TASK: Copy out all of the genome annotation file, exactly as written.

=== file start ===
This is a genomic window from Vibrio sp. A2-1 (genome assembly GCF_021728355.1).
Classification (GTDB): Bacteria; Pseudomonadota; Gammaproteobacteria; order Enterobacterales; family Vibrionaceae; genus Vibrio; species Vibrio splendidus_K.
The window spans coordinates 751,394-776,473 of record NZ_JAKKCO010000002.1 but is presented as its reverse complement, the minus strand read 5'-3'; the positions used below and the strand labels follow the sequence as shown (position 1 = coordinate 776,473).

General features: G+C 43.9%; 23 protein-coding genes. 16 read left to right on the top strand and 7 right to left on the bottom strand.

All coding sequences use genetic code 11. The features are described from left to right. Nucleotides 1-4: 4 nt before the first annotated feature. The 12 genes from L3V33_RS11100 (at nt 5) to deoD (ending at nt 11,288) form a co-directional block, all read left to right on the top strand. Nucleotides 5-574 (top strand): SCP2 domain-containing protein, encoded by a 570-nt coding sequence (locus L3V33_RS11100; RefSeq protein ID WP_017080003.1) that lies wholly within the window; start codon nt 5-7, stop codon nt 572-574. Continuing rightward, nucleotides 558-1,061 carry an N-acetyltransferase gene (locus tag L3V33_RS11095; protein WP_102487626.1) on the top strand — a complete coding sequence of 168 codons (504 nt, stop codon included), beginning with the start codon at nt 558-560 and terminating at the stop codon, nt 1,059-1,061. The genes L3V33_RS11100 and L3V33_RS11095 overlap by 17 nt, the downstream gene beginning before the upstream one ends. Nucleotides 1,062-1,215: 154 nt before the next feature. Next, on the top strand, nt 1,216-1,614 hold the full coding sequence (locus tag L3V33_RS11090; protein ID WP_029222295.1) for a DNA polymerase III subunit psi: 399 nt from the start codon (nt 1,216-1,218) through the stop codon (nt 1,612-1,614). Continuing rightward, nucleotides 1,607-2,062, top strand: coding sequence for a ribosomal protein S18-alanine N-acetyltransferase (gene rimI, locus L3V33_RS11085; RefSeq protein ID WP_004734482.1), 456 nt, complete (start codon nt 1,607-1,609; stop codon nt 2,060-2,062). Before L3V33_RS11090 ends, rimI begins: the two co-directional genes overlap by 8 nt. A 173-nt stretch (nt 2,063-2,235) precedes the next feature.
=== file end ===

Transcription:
This is a genomic window from Vibrio sp. A2-1 (genome assembly GCF_021728355.1).
Classification (GTDB): Bacteria; Pseudomonadota; Gammaproteobacteria; order Enterobacterales; family Vibrionaceae; genus Vibrio; species Vibrio splendidus_K.
The window spans coordinates 751,394-776,473 of record NZ_JAKKCO010000002.1 but is presented as its reverse complement, the minus strand read 5'-3'; the positions used below and the strand labels follow the sequence as shown (position 1 = coordinate 776,473).

General features: G+C 43.9%; 23 protein-coding genes. 16 read left to right on the top strand and 7 right to left on the bottom strand.

All coding sequences use genetic code 11. The features are described from left to right. Nucleotides 1-4: 4 nt before the first annotated feature. The 12 genes from L3V33_RS11100 (at nt 5) to deoD (ending at nt 11,288) form a co-directional block, all read left to right on the top strand. Nucleotides 5-574 (top strand): SCP2 domain-containing protein, encoded by a 570-nt coding sequence (locus L3V33_RS11100; RefSeq protein ID WP_017080003.1) that lies wholly within the window; start codon nt 5-7, stop codon nt 572-574. Continuing rightward, nucleotides 558-1,061 carry an N-acetyltransferase gene (locus tag L3V33_RS11095; protein WP_102487626.1) on the top strand — a complete coding sequence of 168 codons (504 nt, stop codon included), beginning with the start codon at nt 558-560 and terminating at the stop codon, nt 1,059-1,061. The genes L3V33_RS11100 and L3V33_RS11095 overlap by 17 nt, the downstream gene beginning before the upstream one ends. Nucleotides 1,062-1,215: 154 nt before the next feature. Next, on the top strand, nt 1,216-1,614 hold the full coding sequence (locus tag L3V33_RS11090; protein ID WP_029222295.1) for a DNA polymerase III subunit psi: 399 nt from the start codon (nt 1,216-1,218) through the stop codon (nt 1,612-1,614). Continuing rightward, nucleotides 1,607-2,062, top strand: coding sequence for a ribosomal protein S18-alanine N-acetyltransferase (gene rimI, locus L3V33_RS11085; RefSeq protein ID WP_004734482.1), 456 nt, complete (start codon nt 1,607-1,609; stop codon nt 2,060-2,062). Before L3V33_RS11090 ends, rimI begins: the two co-directional genes overlap by 8 nt. A 173-nt stretch (nt 2,063-2,235) precedes the next feature.